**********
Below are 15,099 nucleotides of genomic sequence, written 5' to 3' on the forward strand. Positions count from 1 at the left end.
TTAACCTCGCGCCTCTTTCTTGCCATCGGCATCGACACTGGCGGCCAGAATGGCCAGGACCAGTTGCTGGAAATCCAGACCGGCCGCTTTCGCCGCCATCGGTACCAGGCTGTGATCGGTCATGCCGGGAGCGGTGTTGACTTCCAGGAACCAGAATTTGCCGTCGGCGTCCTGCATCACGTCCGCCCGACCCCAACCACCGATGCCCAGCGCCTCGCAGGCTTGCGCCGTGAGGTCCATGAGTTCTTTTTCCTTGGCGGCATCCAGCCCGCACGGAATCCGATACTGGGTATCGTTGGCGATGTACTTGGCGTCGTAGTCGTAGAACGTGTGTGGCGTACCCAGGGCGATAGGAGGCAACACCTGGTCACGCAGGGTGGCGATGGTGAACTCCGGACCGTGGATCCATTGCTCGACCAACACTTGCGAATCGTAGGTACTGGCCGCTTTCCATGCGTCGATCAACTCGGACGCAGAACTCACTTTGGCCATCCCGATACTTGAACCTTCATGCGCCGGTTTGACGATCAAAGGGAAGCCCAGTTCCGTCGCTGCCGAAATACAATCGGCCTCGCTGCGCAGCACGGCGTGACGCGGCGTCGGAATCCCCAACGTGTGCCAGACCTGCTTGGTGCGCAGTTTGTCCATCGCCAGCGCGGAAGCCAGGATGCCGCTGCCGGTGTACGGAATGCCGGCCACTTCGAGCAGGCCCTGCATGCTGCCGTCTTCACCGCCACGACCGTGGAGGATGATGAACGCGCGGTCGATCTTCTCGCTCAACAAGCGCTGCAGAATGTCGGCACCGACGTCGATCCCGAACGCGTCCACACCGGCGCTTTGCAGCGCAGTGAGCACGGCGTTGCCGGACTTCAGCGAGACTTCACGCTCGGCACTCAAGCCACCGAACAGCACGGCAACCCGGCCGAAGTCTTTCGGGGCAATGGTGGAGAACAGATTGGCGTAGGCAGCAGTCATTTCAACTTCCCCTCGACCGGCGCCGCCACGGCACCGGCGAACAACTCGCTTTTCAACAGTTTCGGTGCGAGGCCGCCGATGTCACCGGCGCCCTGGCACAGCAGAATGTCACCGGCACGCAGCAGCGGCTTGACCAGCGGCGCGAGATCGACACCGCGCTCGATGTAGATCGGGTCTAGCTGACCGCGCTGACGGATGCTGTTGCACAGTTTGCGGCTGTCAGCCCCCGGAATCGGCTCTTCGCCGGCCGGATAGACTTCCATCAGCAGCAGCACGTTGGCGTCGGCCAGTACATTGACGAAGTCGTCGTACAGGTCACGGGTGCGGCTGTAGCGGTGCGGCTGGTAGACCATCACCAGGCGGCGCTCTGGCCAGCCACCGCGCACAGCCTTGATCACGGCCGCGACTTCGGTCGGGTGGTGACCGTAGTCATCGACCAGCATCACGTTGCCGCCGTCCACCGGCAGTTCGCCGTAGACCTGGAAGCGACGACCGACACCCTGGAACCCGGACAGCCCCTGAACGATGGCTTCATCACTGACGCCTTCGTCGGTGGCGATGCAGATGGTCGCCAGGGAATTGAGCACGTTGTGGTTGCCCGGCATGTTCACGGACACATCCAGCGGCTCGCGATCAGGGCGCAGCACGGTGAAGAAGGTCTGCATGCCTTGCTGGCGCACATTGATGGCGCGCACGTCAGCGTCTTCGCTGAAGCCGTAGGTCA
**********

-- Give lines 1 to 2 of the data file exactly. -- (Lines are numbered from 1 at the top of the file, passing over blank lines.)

Below are 15,099 nucleotides of genomic sequence, written 5' to 3' on the forward strand. Positions count from 1 at the left end.
TTAACCTCGCGCCTCTTTCTTGCCATCGGCATCGACACTGGCGGCCAGAATGGCCAGGACCAGTTGCTGGAAATCCAGACCGGCCGCTTTCGCCGCCATCGGTACCAGGCTGTGATCGGTCATGCCGGGAGCGGTGTTGACTTCCAGGAACCAGAATTTGCCGTCGGCGTCCTGCATCACGTCCGCCCGACCCCAACCACCGATGCCCAGCGCCTCGCAGGCTTGCGCCGTGAGGTCCATGAGTTCTTTTTCCTTGGCGGCATCCAGCCCGCACGGAATCCGATACTGGGTATCGTTGGCGATGTACTTGGCGTCGTAGTCGTAGAACGTGTGTGGCGTACCCAGGGCGATAGGAGGCAACACCTGGTCACGCAGGGTGGCGATGGTGAACTCCGGACCGTGGATCCATTGCTCGACCAACACTTGCGAATCGTAGGTACTGGCCGCTTTCCATGCGTCGATCAACTCGGACGCAGAACTCACTTTGGCCATCCCGATACTTGAACCTTCATGCGCCGGTTTGACGATCAAAGGGAAGCCCAGTTCCGTCGCTGCCGAAATACAATCGGCCTCGCTGCGCAGCACGGCGTGACGCGGCGTCGGAATCCCCAACGTGTGCCAGACCTGCTTGGTGCGCAGTTTGTCCATCGCCAGCGCGGAAGCCAGGATGCCGCTGCCGGTGTACGGAATGCCGGCCACTTCGAGCAGGCCCTGCATGCTGCCGTCTTCACCGCCACGACCGTGGAGGATGATGAACGCGCGGTCGATCTTCTCGCTCAACAAGCGCTGCAGAATGTCGGCACCGACGTCGATCCCGAACGCGTCCACACCGGCGCTTTGCAGCGCAGTGAGCACGGCGTTGCCGGACTTCAGCGAGACTTCACGCTCGGCACTCAAGCCACCGAACAGCACGGCAACCCGGCCGAAGTCTTTCGGGGCAATGGTGGAGAACAGATTGGCGTAGGCAGCAGTCATTTCAACTTCCCCTCGACCGGCGCCGCCACGGCACCGGCGAACAACTCGCTTTTCAACAGTTTCGGTGCGAGGCCGCCGATGTCACCGGCGCCCTGGCACAGCAGAATGTCACCGGCACGCAGCAGCGGCTTGACCAGCGGCGCGAGATCGACACCGCGCTCGATGTAGATCGGGTCTAGCTGACCGCGCTGACGGATGCTGTTGCACAGTTTGCGGCTGTCAGCCCCCGGAATCGGCTCTTCGCCGGCCGGATAGACTTCCATCAGCAGCAGCACGTTGGCGTCGGCCAGTACATTGACGAAGTCGTCGTACAGGTCACGGGTGCGGCTGTAGCGGTGCGGCTGGTAGACCATCACCAGGCGGCGCTCTGGCCAGCCACCGCGCACAGCCTTGATCACGGCCGCGACTTCGGTCGGGTGGTGACCGTAGTCATCGACCAGCATCACGTTGCCGCCGTCCACCGGCAGTTCGCCGTAGACCTGGAAGCGACGACCGACACCCTGGAACCCGGACAGCCCCTGAACGATGGCTTCATCACTGACGCCTTCGTCGGTGGCGATGCAGATGGTCGCCAGGGAATTGAGCACGTTGTGGTTGCCCGGCATGTTCACGGACACATCCAGCGGCTCGCGATCAGGGCGCAGCACGGTGAAGAAGGTCTGCATGCCTTGCTGGCGCACATTGATGGCGCGCACGTCAGCGTCTTCGCTGAAGCCGTAGGTCA